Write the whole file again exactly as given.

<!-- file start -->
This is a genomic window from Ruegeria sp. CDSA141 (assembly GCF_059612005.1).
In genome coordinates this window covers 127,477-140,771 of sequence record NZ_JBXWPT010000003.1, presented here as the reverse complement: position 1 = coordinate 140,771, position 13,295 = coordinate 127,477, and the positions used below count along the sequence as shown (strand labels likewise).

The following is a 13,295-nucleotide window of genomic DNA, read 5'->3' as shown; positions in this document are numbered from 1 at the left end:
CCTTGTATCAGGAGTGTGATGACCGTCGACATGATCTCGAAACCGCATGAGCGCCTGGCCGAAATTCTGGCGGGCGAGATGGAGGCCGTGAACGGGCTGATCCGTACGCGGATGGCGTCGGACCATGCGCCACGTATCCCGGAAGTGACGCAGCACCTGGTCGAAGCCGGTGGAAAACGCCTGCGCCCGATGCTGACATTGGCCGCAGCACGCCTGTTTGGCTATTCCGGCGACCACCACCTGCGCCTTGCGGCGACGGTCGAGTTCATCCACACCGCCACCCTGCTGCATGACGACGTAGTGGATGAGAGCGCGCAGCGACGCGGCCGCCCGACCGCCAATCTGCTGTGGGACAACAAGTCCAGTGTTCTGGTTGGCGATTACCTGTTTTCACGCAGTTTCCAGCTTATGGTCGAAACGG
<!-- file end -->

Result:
This is a genomic window from Ruegeria sp. CDSA141 (assembly GCF_059612005.1).
In genome coordinates this window covers 127,477-140,771 of sequence record NZ_JBXWPT010000003.1, presented here as the reverse complement: position 1 = coordinate 140,771, position 13,295 = coordinate 127,477, and the positions used below count along the sequence as shown (strand labels likewise).

The following is a 13,295-nucleotide window of genomic DNA, read 5'->3' as shown; positions in this document are numbered from 1 at the left end:
CCTTGTATCAGGAGTGTGATGACCGTCGACATGATCTCGAAACCGCATGAGCGCCTGGCCGAAATTCTGGCGGGCGAGATGGAGGCCGTGAACGGGCTGATCCGTACGCGGATGGCGTCGGACCATGCGCCACGTATCCCGGAAGTGACGCAGCACCTGGTCGAAGCCGGTGGAAAACGCCTGCGCCCGATGCTGACATTGGCCGCAGCACGCCTGTTTGGCTATTCCGGCGACCACCACCTGCGCCTTGCGGCGACGGTCGAGTTCATCCACACCGCCACCCTGCTGCATGACGACGTAGTGGATGAGAGCGCGCAGCGACGCGGCCGCCCGACCGCCAATCTGCTGTGGGACAACAAGTCCAGTGTTCTGGTTGGCGATTACCTGTTTTCACGCAGTTTCCAGCTTATGGTCGAAACGG